Laos opens long-anticipated Thanaleng Dry Port (TDP) and Vientiane Logistics Park (VLP) in ‘land-link’ drive
The grand opening of Laos’ long-anticipated Thanaleng Dry Port (TDP) and Vientiane Logistics Park (VLP) took place on 04 December 2021, marking the start of streamlined services to facilitate and cut the cost of transport and related expenditure.
Prime Minister Phankham Viphavanh was invited to pull a lever to officially launch the megaproject in Dongphosy village, Hadxaifong district, Vientiane.
On the occasion, the premier also struck a gong nine times, to symbolise good wishes for the success of the landmark project.
Soon afterwards, the prime minister cut a ribbon to send off trucks loaded with freight to destinations in Cambodia, Thailand and Vietnam.
Built on 382ha of land, the $727 million TDP and VLP will offer comprehensive facilities relating to freight transport and cross-border transport logistics. The project, which comes with a 50-year concession period, is being developed in full by the Lao-owned Vientiane Logistics Park Co Ltd.
Construction of the dry port and logistics hub began in December 2020 with the project expected to be fully complete in the next two years.
Addressing the grand opening ceremony, Vientiane Logistics Park Co Ltd chairman Chanthone Sitthixay, told the guests that the TDP and VLP facilities are part of efforts by the Lao People’s Revolutionary Party (LPRP) and government to transform Laos from being landlocked into a provider of ‘Land Link Transit Transport Services’ for the region and the world.
“When the TDP and the VLP are fully operational, they will have important outcomes for the economy, the general public and the people of Laos,” Chanthone told guests.
Attending the ceremony were senior government officials, company executives and staff, and invited guests.
A number of benefits for Laos are envisaged when the two facilities are fully up and running.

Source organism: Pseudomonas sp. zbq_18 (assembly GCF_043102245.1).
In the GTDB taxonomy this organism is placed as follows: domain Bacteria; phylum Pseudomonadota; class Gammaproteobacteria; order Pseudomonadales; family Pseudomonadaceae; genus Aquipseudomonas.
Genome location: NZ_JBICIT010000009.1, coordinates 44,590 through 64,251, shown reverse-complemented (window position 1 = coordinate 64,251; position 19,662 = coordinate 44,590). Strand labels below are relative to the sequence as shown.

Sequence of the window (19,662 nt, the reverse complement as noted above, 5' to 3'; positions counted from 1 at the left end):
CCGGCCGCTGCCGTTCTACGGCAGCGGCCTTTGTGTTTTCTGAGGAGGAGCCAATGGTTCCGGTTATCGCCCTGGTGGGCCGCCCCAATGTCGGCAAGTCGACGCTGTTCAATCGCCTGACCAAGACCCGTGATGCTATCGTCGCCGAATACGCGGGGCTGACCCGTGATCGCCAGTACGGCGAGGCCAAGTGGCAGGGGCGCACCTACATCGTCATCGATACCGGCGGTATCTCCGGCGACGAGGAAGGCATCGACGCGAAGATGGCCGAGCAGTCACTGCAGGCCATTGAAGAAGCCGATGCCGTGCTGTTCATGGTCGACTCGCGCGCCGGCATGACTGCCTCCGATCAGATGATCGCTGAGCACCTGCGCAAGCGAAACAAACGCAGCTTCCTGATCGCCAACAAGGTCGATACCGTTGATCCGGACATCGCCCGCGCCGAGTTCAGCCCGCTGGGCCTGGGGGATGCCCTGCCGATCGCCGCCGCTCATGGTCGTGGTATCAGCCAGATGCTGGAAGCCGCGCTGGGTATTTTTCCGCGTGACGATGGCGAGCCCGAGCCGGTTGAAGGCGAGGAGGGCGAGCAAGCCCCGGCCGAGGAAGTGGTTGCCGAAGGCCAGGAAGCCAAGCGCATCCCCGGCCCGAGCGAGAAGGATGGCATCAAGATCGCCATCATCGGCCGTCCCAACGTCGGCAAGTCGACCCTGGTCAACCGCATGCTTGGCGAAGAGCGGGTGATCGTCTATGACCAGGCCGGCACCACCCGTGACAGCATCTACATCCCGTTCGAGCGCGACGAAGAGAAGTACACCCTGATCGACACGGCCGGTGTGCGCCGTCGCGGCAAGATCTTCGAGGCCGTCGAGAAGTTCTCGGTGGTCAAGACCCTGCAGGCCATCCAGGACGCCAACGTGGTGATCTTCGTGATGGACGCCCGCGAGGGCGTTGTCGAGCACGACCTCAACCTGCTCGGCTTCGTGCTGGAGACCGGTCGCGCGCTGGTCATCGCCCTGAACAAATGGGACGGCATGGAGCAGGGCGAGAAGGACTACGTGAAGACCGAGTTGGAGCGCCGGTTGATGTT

These include mega-scale standardised infrastructure that delivers ‘Land Link Transit Transport Services’ for the region and world; a new and sustainable source of revenue that is “assured transparent”; and a cut in transport costs of at least 50 per cent.
Chanthone voiced gratitude to the LPRP and state leadership for extending support for the project, which he said had made it possible.
Located in a prime location next to the Laos-Thailand railway station and the Laos-Thailand Mekong Friendship Bridge 1, the dry port acts as a border checkpoint for freight, similar to a seaport- or airport-based transit area or international arrival zone, where procedures are streamlined to enable the smooth flow of trucks and freight.
Set to link with the Laos-China railway, which came into operation on December 3, the dry port will eventually link to global transport systems via rail to European markets.
Shipment of goods from Southeast Asia to Europe by rail will take just over 10 days. This is much shorter than transport by sea, which takes about 45 days.
The dry port will also link with a planned railway connecting Vientiane with the Vung Ang seaport in Vietnam’s central Ha Tinh province. Through this route, containers could reach countries and regions such as southern China, Japan, South Korea, Russia, the Philippines and Indonesia.
Addressing the grand opening, Minister of Public Works and Transport Viengsavath Siphandone said the TDP, VLP and their modern service systems will significantly cut the cost of logistics.
This reduced cost, the minister added, would increase Laos’ trade competitiveness and boost investment. “This will be a significant contribution to driving economic growth,” he said.
Viengsavath pledged that the government and his ministry would continue to further support and facilitate the project. Developed solely by the Lao investor, the project comprises five zones offering various business incentives and opportunities for investors including tax breaks.
The first of the five zones, the TDP acts as the centre of international import and export trade with all categories of customs operations. Importantly, quality equipment, vehicles and warehouse systems are to be “professionally” installed to enable the processing of larger numbers of containers. Use of the Terminal Operation System (TOS) aims to guarantee the best service in terms of speed, security and reliability.
Second, a Tank Farm will store liquid bulk cargoes for importing and storing fuel from Thailand and will serve as a fuel distribution centre for Laos. Diesel and petroleum products will arrive at the tank from a dedicated rail yard and pipeline in the future.
Third, a Logistics Park will provide as its main service a warehousing and distribution centre which offers goods storage, consolidation, distribution, inventory management, and warehouse management.
Fourth, a Free Trade Zone will house as its main business facilities the Halal Hub and Agriculture Production Park, Technology Park, Office Zone, SME Building Area, Commercial Zone and Landmark (VLP Co Ltd office).
Lastly, an Export Processing Zone – as a new, modern destination and reportedly the “most dynamic of its kind” in the region – is to offer a more competitive business environment and gear up to become a manufacturing export hub for the ASEAN and global consumer market.
VIENTIANE TIMES/ASIA NEWS NETWORK